The agency approved Gilead’s “game changer” hepatitis C cure, bypassing concerns raised by its own federal inspectors.
Doctors who saw patients with a mysterious lung illness in the past suspected vaping as the cause but didn’t know where to report such cases.
Known as “authorized generics,” in-house spinoffs of brand-name drugs quietly undermine the competition.
The Food and Drug Administration released two decades of previously hidden data containing millions of injuries or malfunctions by medical devices. Here’s what we’ve learned so far.
The FDA reveals that 56,000 malfunctions associated with surgical staplers weren’t reported through its traditional public reporting system.
As part of his plan to tamp down drug pricing, President Donald Trump wants pharmaceutical companies to provide cost information in drug ads — just like side effects.
What to know about PBMs and rebates ahead of the Senate drug price hearing on — you guessed it — PBMs.
A KHN database shows that $58 million flowed from drugmakers to patient groups running national ads.
President Donald Trump and FDA officials have pointed to a surge in generic drug approvals, but a data analysis indicates almost half haven’t reached the market.
Patients are often forced into using brand names because drug formularies favor them over cheaper competitors.
The Food and Drug Administration is supposed to inspect all factories, foreign and domestic, that produce drugs for the U.S. market. But a KHN review of thousands of FDA documents — inspection records, recalls, warning letters and lawsuits — reveals how drugs that are poorly manufactured or contaminated can reach consumers.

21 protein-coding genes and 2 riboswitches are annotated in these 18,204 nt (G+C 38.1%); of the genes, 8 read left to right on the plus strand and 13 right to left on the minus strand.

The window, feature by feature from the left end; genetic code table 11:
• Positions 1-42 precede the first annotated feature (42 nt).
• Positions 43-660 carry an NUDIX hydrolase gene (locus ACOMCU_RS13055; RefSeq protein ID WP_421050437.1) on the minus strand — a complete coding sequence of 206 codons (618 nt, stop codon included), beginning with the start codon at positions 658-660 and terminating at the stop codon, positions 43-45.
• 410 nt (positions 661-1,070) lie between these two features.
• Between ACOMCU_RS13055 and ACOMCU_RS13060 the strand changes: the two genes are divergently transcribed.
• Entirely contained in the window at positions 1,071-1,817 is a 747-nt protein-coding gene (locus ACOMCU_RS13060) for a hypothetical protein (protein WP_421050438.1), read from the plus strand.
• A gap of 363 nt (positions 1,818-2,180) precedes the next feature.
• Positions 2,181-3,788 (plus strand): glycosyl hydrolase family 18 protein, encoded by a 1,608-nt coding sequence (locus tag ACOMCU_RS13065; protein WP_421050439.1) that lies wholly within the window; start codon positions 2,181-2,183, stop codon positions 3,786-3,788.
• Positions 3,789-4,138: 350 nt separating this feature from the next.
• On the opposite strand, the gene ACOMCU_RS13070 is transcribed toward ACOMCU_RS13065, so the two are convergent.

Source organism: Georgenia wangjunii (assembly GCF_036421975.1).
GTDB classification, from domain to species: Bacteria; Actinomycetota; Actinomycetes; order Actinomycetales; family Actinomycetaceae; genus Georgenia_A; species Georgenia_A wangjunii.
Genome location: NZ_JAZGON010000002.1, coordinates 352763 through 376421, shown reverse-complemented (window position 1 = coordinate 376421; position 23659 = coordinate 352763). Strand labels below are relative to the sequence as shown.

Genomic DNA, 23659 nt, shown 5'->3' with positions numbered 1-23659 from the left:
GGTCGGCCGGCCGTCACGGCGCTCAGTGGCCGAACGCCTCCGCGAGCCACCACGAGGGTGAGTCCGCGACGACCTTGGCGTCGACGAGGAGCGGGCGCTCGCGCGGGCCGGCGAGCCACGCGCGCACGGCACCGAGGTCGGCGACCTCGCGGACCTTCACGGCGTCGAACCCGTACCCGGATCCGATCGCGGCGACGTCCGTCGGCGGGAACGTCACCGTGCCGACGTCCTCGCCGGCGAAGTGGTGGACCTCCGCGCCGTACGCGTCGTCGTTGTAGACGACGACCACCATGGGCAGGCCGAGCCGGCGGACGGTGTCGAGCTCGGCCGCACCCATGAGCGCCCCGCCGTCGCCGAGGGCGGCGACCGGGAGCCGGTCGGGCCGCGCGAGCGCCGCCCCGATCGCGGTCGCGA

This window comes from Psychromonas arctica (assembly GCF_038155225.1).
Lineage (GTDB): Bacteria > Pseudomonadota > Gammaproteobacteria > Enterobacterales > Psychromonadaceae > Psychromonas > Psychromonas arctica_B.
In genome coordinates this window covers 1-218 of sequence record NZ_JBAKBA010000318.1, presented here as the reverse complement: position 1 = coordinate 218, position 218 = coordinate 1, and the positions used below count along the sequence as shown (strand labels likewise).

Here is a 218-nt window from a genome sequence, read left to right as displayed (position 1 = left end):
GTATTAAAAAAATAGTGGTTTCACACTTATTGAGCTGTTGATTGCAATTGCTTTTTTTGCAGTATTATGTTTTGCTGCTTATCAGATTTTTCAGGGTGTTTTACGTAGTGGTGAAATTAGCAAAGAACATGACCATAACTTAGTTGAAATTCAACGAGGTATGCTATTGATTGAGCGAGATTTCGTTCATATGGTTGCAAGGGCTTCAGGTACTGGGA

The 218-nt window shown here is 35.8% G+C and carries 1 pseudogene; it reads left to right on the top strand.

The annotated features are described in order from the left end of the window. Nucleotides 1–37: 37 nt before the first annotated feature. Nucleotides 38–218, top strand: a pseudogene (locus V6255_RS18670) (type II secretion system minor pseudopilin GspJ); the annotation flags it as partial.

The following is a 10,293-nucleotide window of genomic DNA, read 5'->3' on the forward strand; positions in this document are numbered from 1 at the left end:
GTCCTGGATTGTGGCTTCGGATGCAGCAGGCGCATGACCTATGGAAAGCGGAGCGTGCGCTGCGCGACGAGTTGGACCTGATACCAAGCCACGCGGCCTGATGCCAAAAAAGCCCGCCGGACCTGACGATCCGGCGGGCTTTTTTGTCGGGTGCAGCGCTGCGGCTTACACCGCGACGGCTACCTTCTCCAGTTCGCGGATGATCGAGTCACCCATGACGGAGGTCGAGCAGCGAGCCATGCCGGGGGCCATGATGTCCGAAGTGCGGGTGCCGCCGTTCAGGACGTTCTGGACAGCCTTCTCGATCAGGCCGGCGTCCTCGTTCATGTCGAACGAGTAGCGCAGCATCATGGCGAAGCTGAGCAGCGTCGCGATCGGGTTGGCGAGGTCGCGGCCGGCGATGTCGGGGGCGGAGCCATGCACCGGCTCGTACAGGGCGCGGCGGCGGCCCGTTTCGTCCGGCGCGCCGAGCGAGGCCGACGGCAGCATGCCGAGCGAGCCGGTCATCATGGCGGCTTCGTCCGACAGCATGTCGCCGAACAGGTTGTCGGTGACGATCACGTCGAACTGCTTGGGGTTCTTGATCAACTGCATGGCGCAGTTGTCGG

A probe by the Government Accountability Office cites breakdowns in the Food and Drug Administration program that approves drugs for rare diseases.
One of the most popular electronic health records software systems used by hospitals, Epic Systems, can delete records or require cumbersome workarounds when clocks are set back for an hour, prompting many hospitals to opt for paper records for part of the night shift.
Drugmakers’ contributions to lawmakers have peaked as surging drug prices emerge as a hot-button political issue. In the past decade, Congress has received nearly $79 million from 68 pharma PACs, run by employees of companies that make drugs treating everything from cancer to erectile dysfunction.
The drugmaker agreed to a settlement with the Justice Department over allegations that it funneled copay assistance money through a foundation to Medicare patients.
The Trump administration is shaming brand-name drugmakers who refuse to sell samples so generics can be made from their products.
Kaiser Health News launches “Pre$cription for Power,” a groundbreaking database to expose Big Pharma’s ties to patient groups.
Researchers at the University of Southern California analyzed millions of prescriptions and concluded that close to a quarter paid copays that exceeded the cost of the drugs.
A KHN data analysis finds that the door of opportunities connecting Capitol Hill, the federal government and the drug industry likely spins in Big Pharma’s favor.
At a political rally in March, President Donald Trump said drug prices are “outrageous” and blamed campaign contributions. Drugmakers funneled nearly $280,000 to Congress the very next day.